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News | May 9, 2008

JTF-Bravo team participates in Bay Islands Triathlon

By Tech. Sgt. John Asselin Joint Task Force-Bravo public affairs

A team from Joint Task Force-Bravo traveled from Soto Cano Air Base, Honduras, to Roatan Island to participate in the Bay Islands Triathlon May 5.

Out of the 28 participants, 22 placed in events at the race, including six first-place finishes (including the relay team), nine second-place finishes and five in third place. All participants finished their races, including one person who ran with a broken foot.

"I made a commitment to JTF-Bravo and myself [to run the Triathlon] and I was going to fulfill that commitment," said Air Force Capt. Manny Silveira, who ran the race in combat boots to provide support for his broken foot. "At the half-way point of the bike portion, I told myself that I was not going to complete the run, but when I got to the transition point I thought that if I had gone this far I must press on and finish. Finishing this triathlon was more rewarding than any of the others I have done."

For some participants, it was their first time running in any triathlon; others were veterans of the course.

"This was my first triathlon ever," said Army Col. (Dr.) Stephen Bernstein. "I heard it is one of the more difficult courses, but wanted to take advantage of the training to prepare for it. It was a phenomenal experience. I was worn out, beat down, dehydrated, drained physically, but mentally thrilled to have finished. I was ecstatic."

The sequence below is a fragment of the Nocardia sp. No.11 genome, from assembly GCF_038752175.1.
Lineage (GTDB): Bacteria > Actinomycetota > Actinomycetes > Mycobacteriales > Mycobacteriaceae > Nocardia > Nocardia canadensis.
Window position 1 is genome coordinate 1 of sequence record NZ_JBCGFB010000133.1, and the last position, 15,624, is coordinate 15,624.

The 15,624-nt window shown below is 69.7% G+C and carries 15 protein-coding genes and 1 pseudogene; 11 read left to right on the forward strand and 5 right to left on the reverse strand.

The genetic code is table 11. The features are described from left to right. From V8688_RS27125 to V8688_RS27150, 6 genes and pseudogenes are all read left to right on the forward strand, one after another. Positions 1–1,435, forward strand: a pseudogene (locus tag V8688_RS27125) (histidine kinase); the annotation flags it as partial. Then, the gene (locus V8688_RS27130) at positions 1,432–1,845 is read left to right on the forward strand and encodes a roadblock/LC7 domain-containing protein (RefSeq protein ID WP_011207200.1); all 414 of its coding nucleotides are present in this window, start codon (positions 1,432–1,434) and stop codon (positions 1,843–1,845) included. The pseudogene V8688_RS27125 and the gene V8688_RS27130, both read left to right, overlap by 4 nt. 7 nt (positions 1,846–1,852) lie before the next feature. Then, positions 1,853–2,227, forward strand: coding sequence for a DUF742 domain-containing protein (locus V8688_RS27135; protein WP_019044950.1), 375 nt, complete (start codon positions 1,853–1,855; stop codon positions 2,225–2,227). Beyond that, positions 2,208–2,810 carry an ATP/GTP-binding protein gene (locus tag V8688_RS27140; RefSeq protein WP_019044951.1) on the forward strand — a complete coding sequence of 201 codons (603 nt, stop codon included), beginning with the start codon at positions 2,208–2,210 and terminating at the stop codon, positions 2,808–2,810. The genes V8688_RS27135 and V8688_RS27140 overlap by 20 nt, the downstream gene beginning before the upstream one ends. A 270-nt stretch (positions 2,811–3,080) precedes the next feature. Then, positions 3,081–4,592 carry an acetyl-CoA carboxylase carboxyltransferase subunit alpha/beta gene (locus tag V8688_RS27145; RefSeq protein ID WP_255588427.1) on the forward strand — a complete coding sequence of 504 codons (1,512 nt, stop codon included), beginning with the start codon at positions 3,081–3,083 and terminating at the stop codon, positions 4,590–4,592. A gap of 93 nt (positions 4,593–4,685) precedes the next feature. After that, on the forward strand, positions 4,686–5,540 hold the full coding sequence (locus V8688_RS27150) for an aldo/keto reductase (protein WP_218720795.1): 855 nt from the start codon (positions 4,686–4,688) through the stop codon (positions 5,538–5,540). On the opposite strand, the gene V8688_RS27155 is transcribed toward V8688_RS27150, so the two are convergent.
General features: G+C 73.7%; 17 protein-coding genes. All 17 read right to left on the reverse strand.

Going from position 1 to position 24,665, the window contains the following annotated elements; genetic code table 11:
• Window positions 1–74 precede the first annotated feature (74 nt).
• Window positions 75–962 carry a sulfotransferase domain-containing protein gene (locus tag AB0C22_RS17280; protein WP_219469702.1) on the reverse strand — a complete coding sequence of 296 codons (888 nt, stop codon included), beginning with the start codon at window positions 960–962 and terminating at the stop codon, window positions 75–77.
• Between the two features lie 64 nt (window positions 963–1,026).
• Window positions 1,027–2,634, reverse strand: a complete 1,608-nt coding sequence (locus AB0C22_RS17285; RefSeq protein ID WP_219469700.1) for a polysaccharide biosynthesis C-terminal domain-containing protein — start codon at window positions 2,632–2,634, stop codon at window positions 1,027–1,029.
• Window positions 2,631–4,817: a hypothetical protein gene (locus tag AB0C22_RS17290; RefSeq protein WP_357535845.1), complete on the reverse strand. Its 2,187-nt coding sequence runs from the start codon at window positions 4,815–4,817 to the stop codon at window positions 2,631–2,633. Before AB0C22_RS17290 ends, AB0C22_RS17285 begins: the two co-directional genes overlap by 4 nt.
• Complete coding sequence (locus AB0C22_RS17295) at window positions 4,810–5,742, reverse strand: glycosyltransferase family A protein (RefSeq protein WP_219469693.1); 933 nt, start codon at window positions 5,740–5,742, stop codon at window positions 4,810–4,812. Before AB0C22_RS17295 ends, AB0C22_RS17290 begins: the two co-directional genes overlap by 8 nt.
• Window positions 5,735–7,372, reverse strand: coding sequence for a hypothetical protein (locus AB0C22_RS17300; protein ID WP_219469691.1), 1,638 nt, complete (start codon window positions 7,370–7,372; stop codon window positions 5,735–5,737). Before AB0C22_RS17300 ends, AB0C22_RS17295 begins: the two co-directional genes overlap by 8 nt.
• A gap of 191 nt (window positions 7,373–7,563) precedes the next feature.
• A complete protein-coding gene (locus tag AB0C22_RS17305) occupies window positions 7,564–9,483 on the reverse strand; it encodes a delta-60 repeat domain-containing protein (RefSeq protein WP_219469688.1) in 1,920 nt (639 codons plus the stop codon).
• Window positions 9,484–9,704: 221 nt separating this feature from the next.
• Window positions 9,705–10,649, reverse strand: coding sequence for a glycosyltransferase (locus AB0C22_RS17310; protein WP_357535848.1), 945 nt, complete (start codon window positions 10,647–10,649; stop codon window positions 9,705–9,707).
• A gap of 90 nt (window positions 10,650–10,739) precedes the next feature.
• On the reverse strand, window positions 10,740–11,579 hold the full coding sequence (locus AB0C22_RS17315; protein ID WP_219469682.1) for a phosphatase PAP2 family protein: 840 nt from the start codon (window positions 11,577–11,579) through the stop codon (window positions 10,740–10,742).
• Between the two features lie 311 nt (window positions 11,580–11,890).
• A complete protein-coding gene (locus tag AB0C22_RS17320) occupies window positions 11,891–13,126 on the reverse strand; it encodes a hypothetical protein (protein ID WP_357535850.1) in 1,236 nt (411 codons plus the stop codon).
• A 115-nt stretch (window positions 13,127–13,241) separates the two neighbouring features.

"This was my second time doing this course so I knew what I was getting into," said Army Capt. Stacy Snyder. "The highlights for me were throwing up after pushing my bike up that first steep hill, going back down that same hill with no back wheel break, being chased by a dog that belonged to some of the spectators and, of course, when I crossed the finish line still alive!"

Each person had their own reason for running the race, including Army Sgt. 1st Class David Kearney, who is recovering from knee surgery.

"I used this event as a physical challenge to push myself both mentally and physically in my recovery from the surgery," he said. "The event itself was more of a mental challenge than physical in my case. The events individually can be attacked and overcome by anyone with the desire; however, once you work them one right after another your mental toughness is definitely called into play. If a 255 pound, 40-year-old sergeant first-class can finish third in his division and overcome the physical and mental barriers, anyone can."